Since the Warriors downed the Cavs to take the 2017 NBA title back on June 12, NBA teams have undergone a number of changes over the long summer offseason.
NBA.com’s Shaun Powell will evaluate the state of each franchise — from the team with the worst regular-season record in 2016-17 to the team with the best regular-season record — as we look at 30 teams in 30 days.
Today’s team: Boston Celtics
2016-17 Record: 53-29
Who’s new: Kyrie Irving (trade), Jayson Tatum (draft), Gordon Hayward (free agency), Marcus Morris (trade), Aron Baynes (free agency), Semi Ojeleye (draft).
Who’s gone: Isaiah Thomas, Avery Bradley, Jae Crowder, Kelly Olynyk, Amir Johnson, Jonas Jerebko.
The Lowdown: They won a conference-best 53 games and raised expectations in Boston before falling to LeBron James and the Cavaliers in the East finals.
You’d be hard-pressed to find the last No. 1 conference seed to drastically change its roster from one year to the next, but such was the case with the Celtics, who took a blowtorch to 2016-17.
The face of the franchise changed suddenly when Hayward and Irving blew into town and instantly became the core players of a franchise that’s trying to overcome the obstacle known as LeBron James.
Are the Celtics better? Hard to tell right now. They’re certainly different, that’s for sure, than the club led by Thomas, who became an All-star and fan favorite after delivering a breakout season.
That still wasn’t enough for GM Danny Ainge, who evidently didn’t want to deal with the tricky task of re-signing Thomas in 2018, considering Thomas will demand major dollars and will not grow a few inches taller between now and then.
Thomas made no secret of his desire to “break the bank” in his words, which was understandable given Thomas ($6 million this season) is by far the most underpaid star in basketball. His height, lack of defense and a hip injury, combined with the fact he’ll be 30 when his new deal begins, was enough to intimidate Ainge.
However, the bigger question is why Ainge felt compelled to trade so much for Irving, who’s a marginal upgrade at the position with an extra year of contract.
Ainge had the chance to get Paul George or Jimmy Butler earlier in the summer. Both were on the market because their teams wanted to jump-start rebuilding. It’s clear why Ainge refused to deal for George, a free agent next summer who could’ve been a one-year rental. But Butler has a very team-friendly contract that runs three years, and the Bulls took far less from the Wolves than the package Ainge gave Cleveland for Irving.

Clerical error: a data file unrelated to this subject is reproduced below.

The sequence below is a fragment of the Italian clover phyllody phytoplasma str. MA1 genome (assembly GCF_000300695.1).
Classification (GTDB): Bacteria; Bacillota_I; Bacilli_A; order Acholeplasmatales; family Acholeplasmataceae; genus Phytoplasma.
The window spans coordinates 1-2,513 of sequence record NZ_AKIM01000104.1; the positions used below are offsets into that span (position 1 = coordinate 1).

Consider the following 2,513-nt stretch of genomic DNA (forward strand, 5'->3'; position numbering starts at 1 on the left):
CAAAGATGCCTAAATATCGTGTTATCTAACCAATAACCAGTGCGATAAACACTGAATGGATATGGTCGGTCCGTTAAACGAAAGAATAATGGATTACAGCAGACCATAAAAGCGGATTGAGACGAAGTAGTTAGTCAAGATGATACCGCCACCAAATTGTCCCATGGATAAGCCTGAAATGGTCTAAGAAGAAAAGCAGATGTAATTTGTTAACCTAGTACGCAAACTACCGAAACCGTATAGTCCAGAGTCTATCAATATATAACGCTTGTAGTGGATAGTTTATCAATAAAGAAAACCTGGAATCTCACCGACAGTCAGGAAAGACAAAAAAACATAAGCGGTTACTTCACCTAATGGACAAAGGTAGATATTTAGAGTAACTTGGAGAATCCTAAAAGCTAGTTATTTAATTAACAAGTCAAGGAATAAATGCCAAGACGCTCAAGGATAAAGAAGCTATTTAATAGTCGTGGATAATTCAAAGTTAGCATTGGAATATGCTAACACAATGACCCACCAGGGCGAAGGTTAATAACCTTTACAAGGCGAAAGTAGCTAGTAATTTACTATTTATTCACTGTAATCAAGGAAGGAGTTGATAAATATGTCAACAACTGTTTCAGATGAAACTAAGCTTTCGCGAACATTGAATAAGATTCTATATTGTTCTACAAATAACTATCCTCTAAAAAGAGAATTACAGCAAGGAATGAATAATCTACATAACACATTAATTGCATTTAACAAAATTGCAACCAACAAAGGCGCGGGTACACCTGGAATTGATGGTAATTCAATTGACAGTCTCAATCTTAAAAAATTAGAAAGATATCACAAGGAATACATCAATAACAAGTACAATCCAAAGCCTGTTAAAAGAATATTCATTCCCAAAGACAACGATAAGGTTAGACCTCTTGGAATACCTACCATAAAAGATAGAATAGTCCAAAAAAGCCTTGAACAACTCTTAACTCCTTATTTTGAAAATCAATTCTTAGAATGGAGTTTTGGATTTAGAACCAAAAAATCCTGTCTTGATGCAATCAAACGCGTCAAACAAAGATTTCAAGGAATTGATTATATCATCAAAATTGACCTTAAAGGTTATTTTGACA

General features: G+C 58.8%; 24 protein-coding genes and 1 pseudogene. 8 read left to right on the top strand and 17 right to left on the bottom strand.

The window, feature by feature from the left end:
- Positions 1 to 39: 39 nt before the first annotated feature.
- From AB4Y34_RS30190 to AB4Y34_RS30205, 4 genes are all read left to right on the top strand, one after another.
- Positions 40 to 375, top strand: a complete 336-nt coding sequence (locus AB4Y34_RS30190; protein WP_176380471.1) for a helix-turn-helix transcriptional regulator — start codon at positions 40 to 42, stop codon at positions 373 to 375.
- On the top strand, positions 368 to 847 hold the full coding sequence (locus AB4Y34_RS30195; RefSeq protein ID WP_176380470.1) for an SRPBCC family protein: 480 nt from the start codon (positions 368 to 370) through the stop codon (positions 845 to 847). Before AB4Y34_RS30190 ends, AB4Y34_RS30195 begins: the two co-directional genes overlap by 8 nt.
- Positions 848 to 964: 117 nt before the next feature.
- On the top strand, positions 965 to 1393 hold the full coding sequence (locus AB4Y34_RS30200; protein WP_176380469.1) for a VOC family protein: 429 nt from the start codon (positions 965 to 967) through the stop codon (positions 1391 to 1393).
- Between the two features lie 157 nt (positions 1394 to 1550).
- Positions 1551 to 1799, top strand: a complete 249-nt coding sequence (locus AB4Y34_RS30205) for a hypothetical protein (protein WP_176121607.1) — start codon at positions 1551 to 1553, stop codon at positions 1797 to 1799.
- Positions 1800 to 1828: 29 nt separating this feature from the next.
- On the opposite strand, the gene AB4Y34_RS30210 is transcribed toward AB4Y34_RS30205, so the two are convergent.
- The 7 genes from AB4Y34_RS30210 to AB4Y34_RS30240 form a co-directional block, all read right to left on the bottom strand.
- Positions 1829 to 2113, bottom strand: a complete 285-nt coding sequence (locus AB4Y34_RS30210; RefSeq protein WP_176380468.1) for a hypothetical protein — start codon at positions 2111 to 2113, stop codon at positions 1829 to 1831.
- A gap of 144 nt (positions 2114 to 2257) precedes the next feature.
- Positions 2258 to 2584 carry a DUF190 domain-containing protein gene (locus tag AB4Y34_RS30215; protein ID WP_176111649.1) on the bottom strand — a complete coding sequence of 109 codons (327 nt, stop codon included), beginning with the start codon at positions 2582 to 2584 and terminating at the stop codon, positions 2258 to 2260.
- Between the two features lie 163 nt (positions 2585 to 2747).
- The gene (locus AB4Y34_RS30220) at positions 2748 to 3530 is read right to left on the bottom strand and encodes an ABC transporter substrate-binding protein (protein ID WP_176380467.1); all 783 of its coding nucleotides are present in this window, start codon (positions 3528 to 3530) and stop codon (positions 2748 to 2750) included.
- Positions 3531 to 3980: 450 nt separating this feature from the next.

A lineup of Hayward, Butler, Thomas, Al Horford and Jaylen Brown would’ve been Boston’s better option than the one it has now (assuming the Celtics would’ve kept Thomas in any deal with Chicago).
Perhaps Ainge had a tinge of regret and simply caved to Cleveland by surrendering the prized 2018 No. 1 pick that belonged to the Nets. That pick, Crowder and Thomas was necessary to get Irving, even though the Cavs were nearly resigned to trade Irving to someone before fall camp.
At least Ainge gave himself a cushion with a clever bit of trading just before the draft when he traded down two spots from No. 1, grabbed Tatum and also received a 2018 first-rounder from the Sixers in the process. That pick is the Lakers’ pick and it’ll likely be valuable since the Lakers are rebuilding, but probably not as good as the Brooklyn pick.
Boston felt it was all worth it to get Irving, a four-time All-Star and perhaps the best one-on-one guard in several years. Irving can create his own shot and attract double teams, which should open scoring chances for teammates. Yet he’s not a top-notch defender by any stretch, and his ball-dominant personality could clash with coach Brad Stevens’ philosophy.
A far less controversial yet equally satisfying addition was Hayward, who brings a fine all-around game and growth that will go over well in Boston. Hayward should be a good compliment to Irving because he doesn’t need plenty of shots, nor does he demand to be the focus of the offense, even though that was his role in Utah.
However, in order to sign Hayward, the Celtics had to trade Bradley, their best defender whose presence will be missed in the backcourt. They did get Morris from the Pistons, and he’s a tough guy from Philly who’ll be a welcome addition to the front line, which lost Olynyk.
It’s almost an afterthought that the Celtics also added Tatum from the draft. Ainge hinted that he would’ve drafted Tatum over Markelle Fultz had Boston kept the No. 1 overall pick. Tatum is a smooth swingman with a solid mid-range game who impressed during the Vegas summer league. He could find a role in the rotation, even though rookies struggle to find time on title contenders.
All told, it was a dizzy summer for the Celtics and a team coming off a 53-win season. It didn’t necessarily make Boston a better team than Cleveland and arguably the Celtics, with the trade, made Cleveland better.
But if the new pieces fit, the Celtics will give themselves a chance to reach the NBA Finals and should gain pole position in the East should LeBron leave Cleveland next summer as a free agent.
Coming Next: Houston Rockets
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Veteran NBA writer Shaun Powell has worked for newspapers and other publications for more than 25 years. You can e-mail him here, find his archive here and follow him on Twitter.
The views on this page do not necessarily reflect the views of the NBA, its clubs or Turner Broadcasting.